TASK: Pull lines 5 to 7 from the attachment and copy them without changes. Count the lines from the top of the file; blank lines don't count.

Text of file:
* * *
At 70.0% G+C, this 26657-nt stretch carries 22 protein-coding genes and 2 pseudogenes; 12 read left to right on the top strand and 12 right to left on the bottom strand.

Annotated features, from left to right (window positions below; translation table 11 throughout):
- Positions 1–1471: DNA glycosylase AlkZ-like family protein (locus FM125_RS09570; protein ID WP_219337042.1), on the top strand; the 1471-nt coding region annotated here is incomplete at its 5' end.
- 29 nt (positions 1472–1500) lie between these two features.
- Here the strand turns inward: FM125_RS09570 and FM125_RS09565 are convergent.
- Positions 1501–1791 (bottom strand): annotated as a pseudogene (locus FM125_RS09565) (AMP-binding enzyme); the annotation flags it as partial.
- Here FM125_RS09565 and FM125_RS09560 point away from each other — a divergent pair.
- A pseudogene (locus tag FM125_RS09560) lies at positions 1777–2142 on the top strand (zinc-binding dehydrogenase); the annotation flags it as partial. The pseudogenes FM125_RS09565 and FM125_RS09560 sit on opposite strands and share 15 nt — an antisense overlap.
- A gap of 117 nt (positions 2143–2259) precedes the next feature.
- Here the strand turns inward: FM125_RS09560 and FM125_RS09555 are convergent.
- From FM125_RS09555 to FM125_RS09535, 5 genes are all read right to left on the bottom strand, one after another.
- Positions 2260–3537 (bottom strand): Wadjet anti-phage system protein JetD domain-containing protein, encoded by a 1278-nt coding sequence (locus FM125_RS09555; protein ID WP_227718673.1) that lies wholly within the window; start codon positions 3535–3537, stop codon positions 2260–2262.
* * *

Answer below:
- Here the strand turns inward: FM125_RS09570 and FM125_RS09565 are convergent.
- Positions 1501–1791 (bottom strand): annotated as a pseudogene (locus FM125_RS09565) (AMP-binding enzyme); the annotation flags it as partial.
- Here FM125_RS09565 and FM125_RS09560 point away from each other — a divergent pair.